In our OGL Wind Test, the canopy snapped sideways (relative to the shaft) at around 20mph wind speed, buckling around at 15mph and easily inverting at 10mph, nearly identical performance as the Swing Trek LiteFlex Trekking. But again, the plastic stays bounced back unscathed.
Ease of Use
This contender has a very comfortable grip and a very handy cinching strap that makes it easy to lash it to a backpack (with a Velcro loop for a hydration bladder hose), making it a hands-free trekking umbrella. We loved this feature and even took it out backcountry skiing in some of this winter's biggest snow storms in the Cascades.
It is also easy to lash the umbrella to a ski or trekking pole due to the soft, long handle-- which is not much thicker than the shaft. This makes it easy to nest next to a trekking pole, bracing and lashing it as if it is an extension of the trekking pole. Most umbrellas can, of course, also be lashed to a ski pole similarly, but the handle and drawcord tether of this one makes it significantly easier to secure in a number of outdoor uses.
We additionally appreciated how few sharp things protrude from this model: none, really! All the tips of the canopy's ribs are larger rounded plastic bits, so this product is much less likely to poke peoples' eyes out in crowded public rainstorms.
The Helinox is not a subtle umbrella, unless you select the black version. We, however, loved the red canopy with a flashy blue pole to add a little flair. This model is harder to hide inside of a bag, so it is likely to be seen; however, this is definitely geared toward trekkers and outdoor enthusiasts, and less toward formal, urban, or business use, so the flair is perhaps fitting, or at least acceptable. For an umbrella with similar flair, check out the Blunt Metro, a fun looking model, while the totes Auto Open Wooden umbrella offers a classic style. And for a standard, no frills style, we recommend the Lewis N Clark Umbrella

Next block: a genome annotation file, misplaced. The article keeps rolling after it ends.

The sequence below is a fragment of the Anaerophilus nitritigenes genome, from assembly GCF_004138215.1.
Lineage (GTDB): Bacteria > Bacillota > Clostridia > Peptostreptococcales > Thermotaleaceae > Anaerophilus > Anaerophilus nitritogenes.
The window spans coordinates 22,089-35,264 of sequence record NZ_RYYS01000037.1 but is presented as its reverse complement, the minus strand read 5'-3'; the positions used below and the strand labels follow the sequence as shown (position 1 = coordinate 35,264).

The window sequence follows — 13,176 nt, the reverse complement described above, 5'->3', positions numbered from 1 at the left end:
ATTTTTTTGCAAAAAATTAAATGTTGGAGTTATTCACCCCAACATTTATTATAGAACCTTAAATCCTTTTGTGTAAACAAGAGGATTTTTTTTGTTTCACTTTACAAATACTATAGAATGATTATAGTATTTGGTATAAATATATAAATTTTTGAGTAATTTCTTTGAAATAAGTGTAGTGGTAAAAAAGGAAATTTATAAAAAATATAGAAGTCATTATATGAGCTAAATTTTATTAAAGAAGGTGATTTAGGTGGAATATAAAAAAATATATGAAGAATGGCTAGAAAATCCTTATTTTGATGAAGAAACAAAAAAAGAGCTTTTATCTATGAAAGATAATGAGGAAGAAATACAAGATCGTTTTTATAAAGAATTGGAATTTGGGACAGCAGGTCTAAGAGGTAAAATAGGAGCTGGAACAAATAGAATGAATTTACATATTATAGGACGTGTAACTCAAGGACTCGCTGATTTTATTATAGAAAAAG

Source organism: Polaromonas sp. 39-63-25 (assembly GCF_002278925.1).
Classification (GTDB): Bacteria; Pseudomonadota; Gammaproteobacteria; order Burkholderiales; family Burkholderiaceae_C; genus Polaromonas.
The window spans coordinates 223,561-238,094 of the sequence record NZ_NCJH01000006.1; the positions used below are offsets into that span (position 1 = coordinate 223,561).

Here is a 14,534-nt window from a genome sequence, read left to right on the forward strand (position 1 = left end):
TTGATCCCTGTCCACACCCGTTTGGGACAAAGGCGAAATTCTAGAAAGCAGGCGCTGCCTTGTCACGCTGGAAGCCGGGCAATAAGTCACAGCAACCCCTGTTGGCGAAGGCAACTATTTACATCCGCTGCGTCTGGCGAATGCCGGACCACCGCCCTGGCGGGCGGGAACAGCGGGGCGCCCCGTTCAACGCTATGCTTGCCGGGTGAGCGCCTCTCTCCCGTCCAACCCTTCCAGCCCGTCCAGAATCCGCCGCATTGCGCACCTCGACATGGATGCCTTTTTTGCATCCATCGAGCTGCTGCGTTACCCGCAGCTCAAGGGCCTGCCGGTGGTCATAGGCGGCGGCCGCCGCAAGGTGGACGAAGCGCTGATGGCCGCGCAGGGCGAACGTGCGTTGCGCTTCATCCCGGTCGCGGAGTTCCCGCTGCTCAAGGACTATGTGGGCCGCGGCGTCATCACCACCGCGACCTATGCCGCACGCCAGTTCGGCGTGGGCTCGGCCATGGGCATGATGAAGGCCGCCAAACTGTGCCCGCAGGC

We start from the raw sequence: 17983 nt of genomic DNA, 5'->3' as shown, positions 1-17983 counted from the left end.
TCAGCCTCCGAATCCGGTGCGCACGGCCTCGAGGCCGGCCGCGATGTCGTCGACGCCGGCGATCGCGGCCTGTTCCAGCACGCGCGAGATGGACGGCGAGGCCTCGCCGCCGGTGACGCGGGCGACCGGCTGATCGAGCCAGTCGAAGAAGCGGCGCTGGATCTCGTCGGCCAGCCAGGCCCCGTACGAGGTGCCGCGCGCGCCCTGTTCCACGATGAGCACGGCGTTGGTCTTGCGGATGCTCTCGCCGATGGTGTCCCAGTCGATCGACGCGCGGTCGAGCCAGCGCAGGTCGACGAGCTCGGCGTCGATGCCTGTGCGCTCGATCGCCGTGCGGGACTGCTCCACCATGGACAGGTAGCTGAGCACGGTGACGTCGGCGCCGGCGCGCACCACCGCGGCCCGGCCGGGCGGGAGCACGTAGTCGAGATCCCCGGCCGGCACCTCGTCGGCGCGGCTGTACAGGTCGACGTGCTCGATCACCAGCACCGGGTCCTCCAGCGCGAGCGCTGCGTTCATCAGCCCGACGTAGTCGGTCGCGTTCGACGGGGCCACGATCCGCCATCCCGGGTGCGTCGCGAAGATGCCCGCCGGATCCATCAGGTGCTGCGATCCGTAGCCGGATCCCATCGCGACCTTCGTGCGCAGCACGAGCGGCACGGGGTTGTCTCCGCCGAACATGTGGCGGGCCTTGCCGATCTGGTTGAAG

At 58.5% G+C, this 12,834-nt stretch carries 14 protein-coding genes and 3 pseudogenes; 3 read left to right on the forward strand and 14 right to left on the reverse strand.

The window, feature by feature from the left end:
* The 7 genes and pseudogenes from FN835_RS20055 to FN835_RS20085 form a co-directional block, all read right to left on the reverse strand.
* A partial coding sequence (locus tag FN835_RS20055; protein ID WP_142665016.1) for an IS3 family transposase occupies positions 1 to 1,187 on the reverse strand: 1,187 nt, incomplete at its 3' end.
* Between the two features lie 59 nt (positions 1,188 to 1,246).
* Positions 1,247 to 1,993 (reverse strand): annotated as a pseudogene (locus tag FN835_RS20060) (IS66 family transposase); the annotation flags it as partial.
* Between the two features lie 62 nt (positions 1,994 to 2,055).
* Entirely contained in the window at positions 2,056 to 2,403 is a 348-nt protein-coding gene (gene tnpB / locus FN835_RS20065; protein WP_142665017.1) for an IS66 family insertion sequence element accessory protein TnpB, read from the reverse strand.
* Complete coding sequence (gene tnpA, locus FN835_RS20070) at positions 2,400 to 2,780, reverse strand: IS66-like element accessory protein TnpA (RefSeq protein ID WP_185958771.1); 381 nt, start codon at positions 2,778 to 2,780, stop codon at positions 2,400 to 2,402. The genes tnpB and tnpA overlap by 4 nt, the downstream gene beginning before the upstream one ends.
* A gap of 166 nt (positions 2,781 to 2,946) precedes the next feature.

This is an excellent choice for the true umbrella enthusiast who hates rain jackets and can't be bothered to hold an umbrella in one hand on a long hike--but spends a lot of time hiking in the rain. This one has a higher price point than the Swing Trek, which we also loved, but with a slightly higher price, buyers will want to be sure they're psyched to pay a bit more for a bright red color or an aluminum shaft. This is also a great gift for the notorious umbrella smasher in your family.
Value is one reason the Helinox was relegated to second place, in favor of the Swing Trek LiteFlex Hiking umbrella: it is about 50% more expensive! Given that it also doesn't have the reflective silver outer canopy or the fancy carrying bag, this knocks the Helinox down in terms of value.
Helinox makes an assortment of high-quality outdoor accessories, from lightweight chairs and tables to cots and this outstanding line of umbrellas. This product is a bit more expensive than similar trekking models, but it might be well worth it for the avid through-hiker or just for someone who is really hard on umbrellas: this has no metal stays to bend or break, no telescoping shaft to bend, and no deploy button mechanism to fail. Even in the biggest gusts of wind, ones strong enough to flatten this umbrella, it bounced right back into perfect form.
— Lyra Pierotti